Strange Brew

Movie review by
Brian Costello, Common Sense Media
Strange Brew Movie Poster Image
Classic '80s send-up of Canada; lots of beer drinking.
  • PG
  • 1983
  • 90 minutes

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The parents' guide to what's in this movie.

Positive Messages

No positive messages. Lots of stereotypes.

Positive Role Models & Representations

The lead characters are intended to be the most over-the-top parody of beer-guzzling, not-that-bright Canadian bumpkins. The other characters are too one-dimensional to be viewed as positive role models. 


Comedic slapstick violence. Joke referencing prison rape. Bullets are placed up the nostrils of one of the lead characters to stop his bloody nose while in a courtroom; when he sneezes, the bullets are fired and ricochet around the room. A car chase culminates in the lead characters' van losing control and falling into a lake, where they are presumed dead. Characters shoot dart guns. Hockey violence. Kung fu violence.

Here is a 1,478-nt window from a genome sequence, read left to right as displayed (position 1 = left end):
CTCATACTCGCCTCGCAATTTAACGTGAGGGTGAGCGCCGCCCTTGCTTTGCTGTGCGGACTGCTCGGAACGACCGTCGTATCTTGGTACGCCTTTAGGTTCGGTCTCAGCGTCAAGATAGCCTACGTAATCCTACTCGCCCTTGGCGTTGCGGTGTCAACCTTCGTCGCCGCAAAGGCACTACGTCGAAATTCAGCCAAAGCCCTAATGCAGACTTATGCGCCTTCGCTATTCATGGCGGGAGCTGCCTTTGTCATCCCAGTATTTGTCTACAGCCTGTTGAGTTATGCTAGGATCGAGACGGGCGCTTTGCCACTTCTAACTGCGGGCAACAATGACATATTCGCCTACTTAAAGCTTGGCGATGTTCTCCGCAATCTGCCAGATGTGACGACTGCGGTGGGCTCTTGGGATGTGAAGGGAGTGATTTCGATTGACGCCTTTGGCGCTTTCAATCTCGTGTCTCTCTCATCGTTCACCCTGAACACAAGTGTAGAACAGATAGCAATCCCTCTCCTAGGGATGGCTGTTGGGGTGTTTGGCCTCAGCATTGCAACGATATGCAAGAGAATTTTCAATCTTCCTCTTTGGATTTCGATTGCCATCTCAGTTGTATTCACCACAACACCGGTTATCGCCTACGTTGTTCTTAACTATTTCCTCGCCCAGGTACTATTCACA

The brothers accidentally walk in on their parents having sex; no nudity. 


"S--t," "damn," "hell," "sucks," "balls." After getting checked by several hockey players, one of the lead characters yells, "Ow! My left nut!" Middle finger gesture. The McKenzie Brothers frequently call each other "hoser," "hosehead," and "knob." Jokes centered around urination and flatulence. 

Drinking, Drugs & Smoking

Beer is the center of the McKenzie Brothers' lives. It's frequently consumed and discussed and is an integral part of the story. Jokes about driving drunk. Cigarette smoking. 

What parents need to know